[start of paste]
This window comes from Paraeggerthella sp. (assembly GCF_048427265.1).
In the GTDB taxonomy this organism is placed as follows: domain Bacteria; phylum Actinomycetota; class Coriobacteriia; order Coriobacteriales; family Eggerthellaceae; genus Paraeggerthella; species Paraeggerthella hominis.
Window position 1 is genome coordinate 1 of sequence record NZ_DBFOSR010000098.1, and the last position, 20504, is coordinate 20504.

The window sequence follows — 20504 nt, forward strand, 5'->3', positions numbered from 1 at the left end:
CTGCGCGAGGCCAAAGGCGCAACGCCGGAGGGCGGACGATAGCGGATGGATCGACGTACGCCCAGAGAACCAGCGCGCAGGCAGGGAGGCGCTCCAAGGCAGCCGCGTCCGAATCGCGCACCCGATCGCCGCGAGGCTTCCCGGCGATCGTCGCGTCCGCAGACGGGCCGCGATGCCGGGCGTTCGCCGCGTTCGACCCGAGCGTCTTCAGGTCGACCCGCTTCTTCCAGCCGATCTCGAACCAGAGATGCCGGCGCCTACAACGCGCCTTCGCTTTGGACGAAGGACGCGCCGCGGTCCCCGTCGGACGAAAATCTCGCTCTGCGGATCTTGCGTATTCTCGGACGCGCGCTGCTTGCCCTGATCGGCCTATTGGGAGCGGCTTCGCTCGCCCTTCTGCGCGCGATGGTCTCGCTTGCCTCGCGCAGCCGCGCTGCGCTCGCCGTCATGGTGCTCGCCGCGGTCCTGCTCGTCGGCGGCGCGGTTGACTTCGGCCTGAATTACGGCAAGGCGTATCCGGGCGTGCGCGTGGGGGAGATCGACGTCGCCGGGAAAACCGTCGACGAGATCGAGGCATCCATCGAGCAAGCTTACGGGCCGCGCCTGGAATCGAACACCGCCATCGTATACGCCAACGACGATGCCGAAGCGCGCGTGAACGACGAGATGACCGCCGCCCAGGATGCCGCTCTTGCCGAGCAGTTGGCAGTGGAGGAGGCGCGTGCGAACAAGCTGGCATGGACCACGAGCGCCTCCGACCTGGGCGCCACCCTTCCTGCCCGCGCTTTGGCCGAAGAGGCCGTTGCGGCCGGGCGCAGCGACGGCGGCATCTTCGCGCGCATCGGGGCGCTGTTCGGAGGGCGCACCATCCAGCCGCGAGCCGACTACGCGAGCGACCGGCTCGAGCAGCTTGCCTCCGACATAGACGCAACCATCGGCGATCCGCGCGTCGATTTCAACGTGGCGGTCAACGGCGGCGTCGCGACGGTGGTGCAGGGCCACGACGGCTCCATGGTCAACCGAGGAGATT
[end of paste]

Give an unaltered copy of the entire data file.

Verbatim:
This window comes from Paraeggerthella sp. (assembly GCF_048427265.1).
In the GTDB taxonomy this organism is placed as follows: domain Bacteria; phylum Actinomycetota; class Coriobacteriia; order Coriobacteriales; family Eggerthellaceae; genus Paraeggerthella; species Paraeggerthella hominis.
Window position 1 is genome coordinate 1 of sequence record NZ_DBFOSR010000098.1, and the last position, 20504, is coordinate 20504.

The window sequence follows — 20504 nt, forward strand, 5'->3', positions numbered from 1 at the left end:
CTGCGCGAGGCCAAAGGCGCAACGCCGGAGGGCGGACGATAGCGGATGGATCGACGTACGCCCAGAGAACCAGCGCGCAGGCAGGGAGGCGCTCCAAGGCAGCCGCGTCCGAATCGCGCACCCGATCGCCGCGAGGCTTCCCGGCGATCGTCGCGTCCGCAGACGGGCCGCGATGCCGGGCGTTCGCCGCGTTCGACCCGAGCGTCTTCAGGTCGACCCGCTTCTTCCAGCCGATCTCGAACCAGAGATGCCGGCGCCTACAACGCGCCTTCGCTTTGGACGAAGGACGCGCCGCGGTCCCCGTCGGACGAAAATCTCGCTCTGCGGATCTTGCGTATTCTCGGACGCGCGCTGCTTGCCCTGATCGGCCTATTGGGAGCGGCTTCGCTCGCCCTTCTGCGCGCGATGGTCTCGCTTGCCTCGCGCAGCCGCGCTGCGCTCGCCGTCATGGTGCTCGCCGCGGTCCTGCTCGTCGGCGGCGCGGTTGACTTCGGCCTGAATTACGGCAAGGCGTATCCGGGCGTGCGCGTGGGGGAGATCGACGTCGCCGGGAAAACCGTCGACGAGATCGAGGCATCCATCGAGCAAGCTTACGGGCCGCGCCTGGAATCGAACACCGCCATCGTATACGCCAACGACGATGCCGAAGCGCGCGTGAACGACGAGATGACCGCCGCCCAGGATGCCGCTCTTGCCGAGCAGTTGGCAGTGGAGGAGGCGCGTGCGAACAAGCTGGCATGGACCACGAGCGCCTCCGACCTGGGCGCCACCCTTCCTGCCCGCGCTTTGGCCGAAGAGGCCGTTGCGGCCGGGCGCAGCGACGGCGGCATCTTCGCGCGCATCGGGGCGCTGTTCGGAGGGCGCACCATCCAGCCGCGAGCCGACTACGCGAGCGACCGGCTCGAGCAGCTTGCCTCCGACATAGACGCAACCATCGGCGATCCGCGCGTCGATTTCAACGTGGCGGTCAACGGCGGCGTCGCGACGGTGGTGCAGGGCCACGACGGCTCCATGGTCAACCGAGGAGATT